As the coronavirus crisis and Hurricane Laura collide in the Lone Star State, there’s finally some good news for Texans. New report shows that the state’s seasonally adjusted unemployment rate has dropped to 8% in July.
Texans have been facing challenge after challenge with the coronavirus continuing its spread across the state and more recently Hurricane Laura bringing life-threatening storm surge with it. Officials are trying to hold the situation in check, responding to while also maintaining all the safety measures imposed to mitigate the spread of the virus. It’s not the worst-case scenario, as there have been fewer Covid-19 cases registered in the past few days, and Hurricane Laura caused less damage than it was initially expected.
The state is still going through a difficult period, but there’s also good news on the horizon. In the middle of all this chaos, the unemployment rate continues to drop for the third month in a row, making officials feel a lot more optimistic about the future of the job market in Texas.
Unemployment in Texas below the national rate
Texas’ economy took a hit back in March 2020 when the coronavirus outbreak began. Experts warned there won’t be any improvement until the force of the pandemic starts to diminish, but it appears that Texas defies all predictions and fights hard to stay afloat.
The U.S. Bureau of Labor Statistics released a report showing that in the month of July, the state’s seasonally adjusted , meaning Texas is below the national rate of 10.2%. Texas Workforce Commission Chairman Bryan Daniel considers this slight change as a sign of the underlying strength of Texans and the state’s economy. He also mentioned that the TWC’s goal remains enhancing skills and creating new career opportunities for residents across the state, in order to maintain Texas’s status as the best state to live and work in America.
31,400 jobs added to offset lost private sector positions
Things were going great in this respect for Texans last year when they experienced a near-record low of 3.5% in unemployment (July 2019). The coronavirus outbreak changed the course of events and steered Texas economy into a recession. The jobless rate reached a historic high in April (13.5%), putting a severe financial strain on the state’s economy.
But in recent months things took a turn for the better. In June 2020, 8.4% of Texans were unemployed and in July the numbers dropped to 8%, marking the third consecutive month of unemployment decrease and the lowest rate since March 2020. This might not be a major change, but it serves to show that financially Texas is going in the right direction.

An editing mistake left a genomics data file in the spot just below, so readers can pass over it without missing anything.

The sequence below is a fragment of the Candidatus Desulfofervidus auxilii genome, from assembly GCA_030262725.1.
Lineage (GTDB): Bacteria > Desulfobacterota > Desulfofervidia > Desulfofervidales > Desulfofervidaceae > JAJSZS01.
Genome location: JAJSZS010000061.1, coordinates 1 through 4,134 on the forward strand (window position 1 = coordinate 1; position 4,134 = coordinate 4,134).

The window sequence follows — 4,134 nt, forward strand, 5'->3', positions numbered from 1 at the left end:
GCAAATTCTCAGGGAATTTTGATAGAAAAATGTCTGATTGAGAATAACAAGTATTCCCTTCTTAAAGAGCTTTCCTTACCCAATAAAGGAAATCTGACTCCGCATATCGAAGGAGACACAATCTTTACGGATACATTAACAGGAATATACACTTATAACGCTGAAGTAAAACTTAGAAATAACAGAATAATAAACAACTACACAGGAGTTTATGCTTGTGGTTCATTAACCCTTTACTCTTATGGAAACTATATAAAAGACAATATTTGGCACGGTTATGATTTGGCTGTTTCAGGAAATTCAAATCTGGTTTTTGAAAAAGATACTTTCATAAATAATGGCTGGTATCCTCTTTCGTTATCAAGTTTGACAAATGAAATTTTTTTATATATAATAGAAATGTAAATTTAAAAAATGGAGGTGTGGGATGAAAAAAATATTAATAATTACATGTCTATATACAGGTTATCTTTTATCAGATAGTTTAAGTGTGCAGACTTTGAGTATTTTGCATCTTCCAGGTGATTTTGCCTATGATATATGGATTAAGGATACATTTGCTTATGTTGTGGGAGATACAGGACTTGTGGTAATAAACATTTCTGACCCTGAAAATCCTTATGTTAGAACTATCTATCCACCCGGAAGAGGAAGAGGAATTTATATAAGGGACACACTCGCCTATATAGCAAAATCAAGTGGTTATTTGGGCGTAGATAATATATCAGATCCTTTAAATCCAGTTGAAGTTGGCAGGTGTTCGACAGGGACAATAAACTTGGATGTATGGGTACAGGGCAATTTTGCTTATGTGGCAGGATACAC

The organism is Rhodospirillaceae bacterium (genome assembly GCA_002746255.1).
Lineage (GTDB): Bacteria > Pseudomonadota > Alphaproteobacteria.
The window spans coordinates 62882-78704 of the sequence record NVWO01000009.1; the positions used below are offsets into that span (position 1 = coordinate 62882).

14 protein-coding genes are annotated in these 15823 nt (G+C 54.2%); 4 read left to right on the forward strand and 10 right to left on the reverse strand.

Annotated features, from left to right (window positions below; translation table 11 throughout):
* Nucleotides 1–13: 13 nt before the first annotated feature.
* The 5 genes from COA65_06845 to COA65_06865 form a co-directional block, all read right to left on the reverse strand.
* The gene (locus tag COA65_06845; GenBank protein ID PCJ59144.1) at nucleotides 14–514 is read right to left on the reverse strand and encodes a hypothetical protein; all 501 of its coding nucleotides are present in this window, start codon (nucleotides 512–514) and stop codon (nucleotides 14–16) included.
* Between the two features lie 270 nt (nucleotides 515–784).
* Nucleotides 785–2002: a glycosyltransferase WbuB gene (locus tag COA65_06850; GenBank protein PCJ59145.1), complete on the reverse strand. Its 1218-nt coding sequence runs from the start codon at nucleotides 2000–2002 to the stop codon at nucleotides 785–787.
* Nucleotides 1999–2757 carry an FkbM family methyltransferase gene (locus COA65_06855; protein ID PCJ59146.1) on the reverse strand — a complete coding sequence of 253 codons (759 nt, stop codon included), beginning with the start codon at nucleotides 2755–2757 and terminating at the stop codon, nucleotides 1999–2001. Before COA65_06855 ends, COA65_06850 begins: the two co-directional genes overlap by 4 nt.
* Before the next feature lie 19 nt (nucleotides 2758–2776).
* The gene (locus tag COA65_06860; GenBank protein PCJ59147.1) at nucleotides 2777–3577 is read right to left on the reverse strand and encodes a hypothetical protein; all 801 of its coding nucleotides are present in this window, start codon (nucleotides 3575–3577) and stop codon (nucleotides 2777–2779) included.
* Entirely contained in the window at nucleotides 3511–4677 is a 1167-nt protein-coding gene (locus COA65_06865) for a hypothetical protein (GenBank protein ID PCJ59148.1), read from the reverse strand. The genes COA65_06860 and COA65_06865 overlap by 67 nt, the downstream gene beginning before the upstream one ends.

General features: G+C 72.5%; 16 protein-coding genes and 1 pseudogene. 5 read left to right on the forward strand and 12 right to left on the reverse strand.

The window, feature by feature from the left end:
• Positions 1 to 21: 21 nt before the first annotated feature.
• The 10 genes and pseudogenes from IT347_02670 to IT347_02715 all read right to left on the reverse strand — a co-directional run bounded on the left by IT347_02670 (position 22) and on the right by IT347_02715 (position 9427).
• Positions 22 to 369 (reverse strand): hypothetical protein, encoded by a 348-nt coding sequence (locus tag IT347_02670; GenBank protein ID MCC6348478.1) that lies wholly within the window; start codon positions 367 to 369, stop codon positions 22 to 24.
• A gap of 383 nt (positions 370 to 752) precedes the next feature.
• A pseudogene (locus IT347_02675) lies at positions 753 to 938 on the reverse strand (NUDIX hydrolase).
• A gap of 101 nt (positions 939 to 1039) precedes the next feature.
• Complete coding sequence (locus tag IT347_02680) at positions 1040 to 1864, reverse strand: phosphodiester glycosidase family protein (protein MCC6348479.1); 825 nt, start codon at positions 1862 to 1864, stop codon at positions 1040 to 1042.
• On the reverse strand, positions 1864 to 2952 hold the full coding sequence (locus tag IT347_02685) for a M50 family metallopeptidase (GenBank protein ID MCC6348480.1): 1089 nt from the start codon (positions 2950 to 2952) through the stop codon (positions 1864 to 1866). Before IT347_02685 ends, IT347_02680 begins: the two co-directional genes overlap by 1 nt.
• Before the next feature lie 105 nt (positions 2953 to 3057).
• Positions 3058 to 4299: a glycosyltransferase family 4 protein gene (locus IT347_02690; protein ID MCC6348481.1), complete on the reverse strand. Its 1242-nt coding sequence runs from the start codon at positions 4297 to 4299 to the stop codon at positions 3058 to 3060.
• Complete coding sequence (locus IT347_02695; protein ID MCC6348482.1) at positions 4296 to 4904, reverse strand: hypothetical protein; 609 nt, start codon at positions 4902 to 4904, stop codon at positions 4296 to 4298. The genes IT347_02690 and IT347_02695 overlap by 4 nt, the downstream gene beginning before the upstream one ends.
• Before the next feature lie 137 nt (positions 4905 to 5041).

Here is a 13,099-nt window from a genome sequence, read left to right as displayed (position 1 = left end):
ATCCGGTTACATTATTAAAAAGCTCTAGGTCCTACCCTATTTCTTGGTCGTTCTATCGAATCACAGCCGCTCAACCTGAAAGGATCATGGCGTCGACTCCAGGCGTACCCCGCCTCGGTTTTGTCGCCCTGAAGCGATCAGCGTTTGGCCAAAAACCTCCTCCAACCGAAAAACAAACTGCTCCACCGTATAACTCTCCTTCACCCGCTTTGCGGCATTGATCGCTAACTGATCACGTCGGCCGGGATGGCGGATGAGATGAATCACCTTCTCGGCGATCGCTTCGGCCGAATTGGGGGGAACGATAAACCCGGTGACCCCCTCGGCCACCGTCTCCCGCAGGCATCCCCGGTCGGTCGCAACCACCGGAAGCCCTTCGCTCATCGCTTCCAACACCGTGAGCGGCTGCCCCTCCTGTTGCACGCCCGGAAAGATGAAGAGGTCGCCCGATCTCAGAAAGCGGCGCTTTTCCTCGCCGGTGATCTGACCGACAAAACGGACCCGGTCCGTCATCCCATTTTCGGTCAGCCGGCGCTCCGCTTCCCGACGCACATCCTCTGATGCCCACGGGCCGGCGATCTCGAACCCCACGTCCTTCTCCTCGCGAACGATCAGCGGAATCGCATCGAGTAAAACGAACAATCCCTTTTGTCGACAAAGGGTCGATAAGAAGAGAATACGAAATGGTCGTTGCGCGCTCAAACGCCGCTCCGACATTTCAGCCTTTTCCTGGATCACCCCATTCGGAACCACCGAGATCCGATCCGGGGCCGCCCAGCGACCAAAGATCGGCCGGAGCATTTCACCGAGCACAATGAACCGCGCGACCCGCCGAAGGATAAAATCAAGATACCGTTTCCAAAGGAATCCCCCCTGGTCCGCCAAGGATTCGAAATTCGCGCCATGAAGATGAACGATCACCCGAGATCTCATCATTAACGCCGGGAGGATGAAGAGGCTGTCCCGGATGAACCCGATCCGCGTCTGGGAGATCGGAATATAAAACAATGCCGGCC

The Texas Workforce Commission also added that almost 12.300 private sector positions were lost over the past month. In order to balance the situation, the Government sector added 43,700 jobs. Professional and Business Services strived to make up for the loss with 16,400 positions, while Education and Health Services brought their contribution with 10,300 positions.
TWC Commissioner Representing Labor Julian Alvarez has a very optimistic take on the situation, stating this improvement proves the strength of Texas’ workforce. He added there will be more funds and resources invested in programs such as Registered Apprenticeships, the Skills Development Fund or Skills Enhancement Initiative, meant to improve career prospects for those who want to enter or return to the labor market.
Unemployment claims at their lowest since March
When the coronavirus outbreak began and the virus started to spread across the US, there was a general consensus that the job market will be severely affected, but there was no telling to what extent. As things progressed, more and more employees were forced to lay workers off or furlough them indefinitely. As a result, a lot of people found themselves without an income and without the possibility to secure another job as most companies were no longer hiring.
This translated into major financial distress for those who were left with no source of revenue. For a lot of people, the only way to cover for basic expenses and make ends meet each month was to tap into their emergency savings (if they had one), hoping the situation will improve and the money will last until then, or apply for to help them get through this rough patch.
If we look at the numbers, there’s definitely hope for improvement. On 27th of August the Labor Department released data showing there were 52,318 first-time unemployment insurance claims recorded during the week ended August 22. The figures might still seem high, but there were 9,000 fewer unemployment claims registered compared to the previous week when over 61.000 workers filed for a claim. To put things into perspective, these are the lowest figures registered since late March and early April when sent people into lockdown and forced numerous businesses to cease activity.
Each week fewer Texans apply for unemployment claims, leading workers to believe the worst part of the pandemic might be over. But experts advise us to be cautious because we’re not out of the woods just yet. While the situation is getting better, the coronavirus pandemic is far from over and its effects won’t disappear overnight. The number of workers filing for unemployment is much higher than it was this time last year. The job market is nowhere near where it used to be (in 2019 there were only 700,000 unemployment claims registered for the whole year). As such, it’s best to adjust our expectations and not wait for miracles to happen.
For the moment, the authorities are confident that this positive trend is going to continue in the following months as well. The TWC will bring updates and release new jobs figures for the month of August on Friday, 18th of September 2020, so we’ll be able to see how things have evolved in the interim.